7. To better train supervisors who may seldom terminate an employee and probably have not received much training on how to do so.

8. Finally, if a termination is for rule breaking, attitude, or performance, is a termination ever truly “routine?”

What do you think?

As a parting recommendation, don’t terminate someone “virtually” as occurred in the outstanding movie, Up In the Air, even if you are as nice as Anna Kendrick (see clip).

One of these days, I am going to teach an MBA-level course using “Up In the Air” and “Office Space” as my source material!


About mavity2012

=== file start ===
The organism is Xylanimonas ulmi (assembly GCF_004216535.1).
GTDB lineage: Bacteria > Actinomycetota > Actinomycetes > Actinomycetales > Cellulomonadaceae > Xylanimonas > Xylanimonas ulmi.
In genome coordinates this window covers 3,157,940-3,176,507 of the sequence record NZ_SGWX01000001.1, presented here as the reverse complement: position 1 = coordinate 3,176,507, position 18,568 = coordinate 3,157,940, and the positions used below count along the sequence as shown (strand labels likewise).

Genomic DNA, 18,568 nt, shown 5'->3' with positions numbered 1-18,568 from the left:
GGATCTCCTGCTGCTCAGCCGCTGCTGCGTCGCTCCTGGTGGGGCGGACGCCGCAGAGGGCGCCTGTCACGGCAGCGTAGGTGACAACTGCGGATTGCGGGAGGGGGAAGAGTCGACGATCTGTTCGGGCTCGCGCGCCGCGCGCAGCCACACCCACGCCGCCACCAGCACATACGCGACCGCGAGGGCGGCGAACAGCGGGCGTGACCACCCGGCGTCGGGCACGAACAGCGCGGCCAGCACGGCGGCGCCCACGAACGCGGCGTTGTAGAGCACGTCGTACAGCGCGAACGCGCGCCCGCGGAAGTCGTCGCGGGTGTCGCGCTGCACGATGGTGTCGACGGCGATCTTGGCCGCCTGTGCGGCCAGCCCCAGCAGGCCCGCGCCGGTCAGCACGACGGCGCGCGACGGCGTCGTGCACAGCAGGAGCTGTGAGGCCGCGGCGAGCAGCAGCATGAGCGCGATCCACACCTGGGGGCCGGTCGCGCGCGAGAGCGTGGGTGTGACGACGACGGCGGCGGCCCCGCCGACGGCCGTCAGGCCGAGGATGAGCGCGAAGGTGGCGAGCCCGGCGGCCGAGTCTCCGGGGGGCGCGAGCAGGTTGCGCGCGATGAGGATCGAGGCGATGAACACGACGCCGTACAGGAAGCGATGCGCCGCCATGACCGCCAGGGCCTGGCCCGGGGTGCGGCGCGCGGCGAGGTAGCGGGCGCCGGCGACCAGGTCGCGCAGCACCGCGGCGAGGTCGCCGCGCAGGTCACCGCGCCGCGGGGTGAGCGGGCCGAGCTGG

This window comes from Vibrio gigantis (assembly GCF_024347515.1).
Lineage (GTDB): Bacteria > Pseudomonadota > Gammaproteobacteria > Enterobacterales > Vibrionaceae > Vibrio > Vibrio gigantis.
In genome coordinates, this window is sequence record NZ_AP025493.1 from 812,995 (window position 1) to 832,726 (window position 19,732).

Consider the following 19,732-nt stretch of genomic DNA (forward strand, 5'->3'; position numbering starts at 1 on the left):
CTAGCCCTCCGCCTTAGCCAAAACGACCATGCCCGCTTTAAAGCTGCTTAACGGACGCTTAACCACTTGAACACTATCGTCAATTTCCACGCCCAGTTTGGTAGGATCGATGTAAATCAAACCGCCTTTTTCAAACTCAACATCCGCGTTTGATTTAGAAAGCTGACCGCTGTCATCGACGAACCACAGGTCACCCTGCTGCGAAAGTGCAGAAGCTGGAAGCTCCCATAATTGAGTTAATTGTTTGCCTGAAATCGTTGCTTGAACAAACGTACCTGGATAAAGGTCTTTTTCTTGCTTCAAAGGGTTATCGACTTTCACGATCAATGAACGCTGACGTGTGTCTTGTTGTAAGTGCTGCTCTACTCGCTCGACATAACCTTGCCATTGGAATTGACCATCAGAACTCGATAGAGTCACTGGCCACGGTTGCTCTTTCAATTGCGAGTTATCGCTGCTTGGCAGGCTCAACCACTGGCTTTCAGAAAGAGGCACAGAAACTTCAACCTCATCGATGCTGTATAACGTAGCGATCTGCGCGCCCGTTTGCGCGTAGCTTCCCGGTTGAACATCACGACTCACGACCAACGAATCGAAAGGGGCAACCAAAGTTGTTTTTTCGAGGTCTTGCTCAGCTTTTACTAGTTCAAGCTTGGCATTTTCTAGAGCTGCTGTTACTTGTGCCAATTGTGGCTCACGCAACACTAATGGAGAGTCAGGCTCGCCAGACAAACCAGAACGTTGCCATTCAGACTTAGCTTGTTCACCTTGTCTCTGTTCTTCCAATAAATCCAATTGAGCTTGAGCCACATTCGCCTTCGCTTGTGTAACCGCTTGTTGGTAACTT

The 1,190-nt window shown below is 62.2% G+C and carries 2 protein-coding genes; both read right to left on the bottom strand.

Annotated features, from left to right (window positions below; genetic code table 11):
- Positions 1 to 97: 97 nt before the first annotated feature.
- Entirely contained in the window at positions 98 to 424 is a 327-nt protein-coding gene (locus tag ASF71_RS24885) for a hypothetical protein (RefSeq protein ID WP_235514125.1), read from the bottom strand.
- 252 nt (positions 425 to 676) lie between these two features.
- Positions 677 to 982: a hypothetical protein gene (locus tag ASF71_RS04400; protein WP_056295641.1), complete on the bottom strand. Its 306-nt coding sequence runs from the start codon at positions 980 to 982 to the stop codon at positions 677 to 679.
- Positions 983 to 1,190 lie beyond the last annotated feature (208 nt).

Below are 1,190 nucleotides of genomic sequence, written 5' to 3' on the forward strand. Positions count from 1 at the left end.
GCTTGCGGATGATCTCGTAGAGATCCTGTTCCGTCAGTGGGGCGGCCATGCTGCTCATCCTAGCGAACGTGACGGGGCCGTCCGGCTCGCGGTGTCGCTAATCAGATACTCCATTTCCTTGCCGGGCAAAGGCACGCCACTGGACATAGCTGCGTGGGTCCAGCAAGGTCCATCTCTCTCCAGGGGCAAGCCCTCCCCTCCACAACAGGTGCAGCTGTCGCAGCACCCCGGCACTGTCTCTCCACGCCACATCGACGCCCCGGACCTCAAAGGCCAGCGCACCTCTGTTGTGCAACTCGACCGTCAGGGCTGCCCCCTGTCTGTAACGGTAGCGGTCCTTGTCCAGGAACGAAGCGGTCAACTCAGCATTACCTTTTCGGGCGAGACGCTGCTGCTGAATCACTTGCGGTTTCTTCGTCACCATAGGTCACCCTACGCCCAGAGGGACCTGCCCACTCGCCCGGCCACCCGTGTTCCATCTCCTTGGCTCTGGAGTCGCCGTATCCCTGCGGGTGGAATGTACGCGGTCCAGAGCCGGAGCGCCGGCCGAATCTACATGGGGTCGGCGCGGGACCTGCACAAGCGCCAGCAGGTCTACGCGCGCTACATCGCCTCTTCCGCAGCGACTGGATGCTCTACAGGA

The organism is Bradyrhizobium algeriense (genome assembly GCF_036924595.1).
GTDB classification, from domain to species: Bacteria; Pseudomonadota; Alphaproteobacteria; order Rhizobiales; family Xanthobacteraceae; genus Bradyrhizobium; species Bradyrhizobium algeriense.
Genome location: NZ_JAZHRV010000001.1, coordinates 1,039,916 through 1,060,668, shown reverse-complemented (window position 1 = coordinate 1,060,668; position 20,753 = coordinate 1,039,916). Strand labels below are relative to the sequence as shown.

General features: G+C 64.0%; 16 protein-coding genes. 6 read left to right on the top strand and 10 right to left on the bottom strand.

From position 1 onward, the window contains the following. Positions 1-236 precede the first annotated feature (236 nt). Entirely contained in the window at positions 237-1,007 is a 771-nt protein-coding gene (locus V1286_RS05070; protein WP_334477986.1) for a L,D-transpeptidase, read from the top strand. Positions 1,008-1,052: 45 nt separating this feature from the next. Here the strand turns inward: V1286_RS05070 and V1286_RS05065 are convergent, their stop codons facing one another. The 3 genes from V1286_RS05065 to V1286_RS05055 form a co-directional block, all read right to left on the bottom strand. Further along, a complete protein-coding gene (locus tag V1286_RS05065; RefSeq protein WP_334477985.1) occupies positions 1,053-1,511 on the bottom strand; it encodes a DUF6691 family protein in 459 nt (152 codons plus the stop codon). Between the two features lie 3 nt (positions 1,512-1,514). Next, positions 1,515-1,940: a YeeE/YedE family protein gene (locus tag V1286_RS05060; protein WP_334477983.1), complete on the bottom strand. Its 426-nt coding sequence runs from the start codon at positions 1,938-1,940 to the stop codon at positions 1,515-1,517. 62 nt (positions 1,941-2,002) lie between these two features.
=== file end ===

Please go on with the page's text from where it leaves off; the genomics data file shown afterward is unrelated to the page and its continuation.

I am a Senior Partner operating out of the Atlanta office of Fisher & Phillips LLP, one of the Nation’s oldest and largest management employment and labor firms. My practice is national and keeps me on the road or in one of our 28 offices about 50 percent of the time. I created and co-chair the Firm's Workplace Safety and Catastrophe Management Practice Group. I have almost 29 years of experience as a labor lawyer, but rely even more heavily on the experience I gained in working in my family's various businesses, and through dealing with practical client issues. Employers tell me that they seldom meet an attorney who delivers on his promise to provide practical guidance and to be a business partner. As a result, some executives probably use different terms than “practical” to describe my fellow travelers in the profession. I don't enjoy the luxury of being impractical because I spend much of my time on shop floors and construction sites dealing with safety, union and related issues which are driven by real world processes and the need to protect and get the most out of one's most important business assets ... its employees. That's one of the reasons that I view safety compliance as a way to also manage problem employees, reduce litigation and develop the type of work environment that makes unions unnecessary. Starting out dealing with union-management challenges and a stint in the NLRB have better equipped me to see the interrelationship of legal and workplace factors. I am proud also of my experience at Fisher & Phillips, where providing “practical advice” is second only to legal excellence among the Firm’s values. Our website lists me as having provided counsel for over 225 occasions of union activity, guided unionized companies, and as having managed approximately 450 OSHA fatality cases in construction and general industry, ranging from dust explosions to building collapses, in virtually every state. I have coordinated complex inspections involving multi-employer sites, corporate-wide compliance, and issues involving criminal referral. As a full labor lawyer, I oversee audits of corporate labor, HR, and safety compliance. I have responded to virtually every type of day-to-day workplace inquiry, and have handled cases before the EEOC, OFCCP, NLRB, and numerous other state and federal agencies. At F & P, all of us seek to spot issues and then rely upon attorneys in the Firm who concentrate on those areas. No tunnel vision. I teach or speak around 50 times per year to business associations, bar and professional groups, and to individual businesses. I serve on safety committees at three states’ AGC Chapters, teach at the AGC ASMTC